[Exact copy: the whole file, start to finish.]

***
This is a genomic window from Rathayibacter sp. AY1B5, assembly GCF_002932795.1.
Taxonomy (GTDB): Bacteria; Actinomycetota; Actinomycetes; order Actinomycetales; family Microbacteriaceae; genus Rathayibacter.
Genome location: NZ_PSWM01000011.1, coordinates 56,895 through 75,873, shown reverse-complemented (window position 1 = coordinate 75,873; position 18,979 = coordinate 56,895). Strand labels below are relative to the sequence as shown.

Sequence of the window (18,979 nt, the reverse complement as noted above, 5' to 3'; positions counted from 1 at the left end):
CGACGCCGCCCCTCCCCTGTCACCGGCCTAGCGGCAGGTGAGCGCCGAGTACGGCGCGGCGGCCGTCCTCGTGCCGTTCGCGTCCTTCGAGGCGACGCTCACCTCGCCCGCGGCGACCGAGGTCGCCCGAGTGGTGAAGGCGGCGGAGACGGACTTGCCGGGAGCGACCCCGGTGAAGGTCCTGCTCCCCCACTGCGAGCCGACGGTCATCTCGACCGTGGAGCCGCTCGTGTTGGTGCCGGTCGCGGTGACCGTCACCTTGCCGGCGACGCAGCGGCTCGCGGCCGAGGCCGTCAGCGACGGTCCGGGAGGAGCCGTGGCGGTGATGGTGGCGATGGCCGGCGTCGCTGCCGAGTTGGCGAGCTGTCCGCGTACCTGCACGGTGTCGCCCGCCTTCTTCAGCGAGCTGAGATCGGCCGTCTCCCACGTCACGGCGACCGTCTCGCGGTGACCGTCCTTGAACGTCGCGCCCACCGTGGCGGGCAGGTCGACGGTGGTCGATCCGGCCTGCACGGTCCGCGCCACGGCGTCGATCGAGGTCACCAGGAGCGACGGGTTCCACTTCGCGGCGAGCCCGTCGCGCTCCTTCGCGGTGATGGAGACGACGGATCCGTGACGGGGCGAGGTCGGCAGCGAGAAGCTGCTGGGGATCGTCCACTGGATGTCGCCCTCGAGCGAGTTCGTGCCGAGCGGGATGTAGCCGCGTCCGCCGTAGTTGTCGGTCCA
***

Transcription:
This is a genomic window from Rathayibacter sp. AY1B5, assembly GCF_002932795.1.
Taxonomy (GTDB): Bacteria; Actinomycetota; Actinomycetes; order Actinomycetales; family Microbacteriaceae; genus Rathayibacter.
Genome location: NZ_PSWM01000011.1, coordinates 56,895 through 75,873, shown reverse-complemented (window position 1 = coordinate 75,873; position 18,979 = coordinate 56,895). Strand labels below are relative to the sequence as shown.

Sequence of the window (18,979 nt, the reverse complement as noted above, 5' to 3'; positions counted from 1 at the left end):
CGACGCCGCCCCTCCCCTGTCACCGGCCTAGCGGCAGGTGAGCGCCGAGTACGGCGCGGCGGCCGTCCTCGTGCCGTTCGCGTCCTTCGAGGCGACGCTCACCTCGCCCGCGGCGACCGAGGTCGCCCGAGTGGTGAAGGCGGCGGAGACGGACTTGCCGGGAGCGACCCCGGTGAAGGTCCTGCTCCCCCACTGCGAGCCGACGGTCATCTCGACCGTGGAGCCGCTCGTGTTGGTGCCGGTCGCGGTGACCGTCACCTTGCCGGCGACGCAGCGGCTCGCGGCCGAGGCCGTCAGCGACGGTCCGGGAGGAGCCGTGGCGGTGATGGTGGCGATGGCCGGCGTCGCTGCCGAGTTGGCGAGCTGTCCGCGTACCTGCACGGTGTCGCCCGCCTTCTTCAGCGAGCTGAGATCGGCCGTCTCCCACGTCACGGCGACCGTCTCGCGGTGACCGTCCTTGAACGTCGCGCCCACCGTGGCGGGCAGGTCGACGGTGGTCGATCCGGCCTGCACGGTCCGCGCCACGGCGTCGATCGAGGTCACCAGGAGCGACGGGTTCCACTTCGCGGCGAGCCCGTCGCGCTCCTTCGCGGTGATGGAGACGACGGATCCGTGACGGGGCGAGGTCGGCAGCGAGAAGCTGCTGGGGATCGTCCACTGGATGTCGCCCTCGAGCGAGTTCGTGCCGAGCGGGATGTAGCCGCGTCCGCCGTAGTTGTCGGTCCA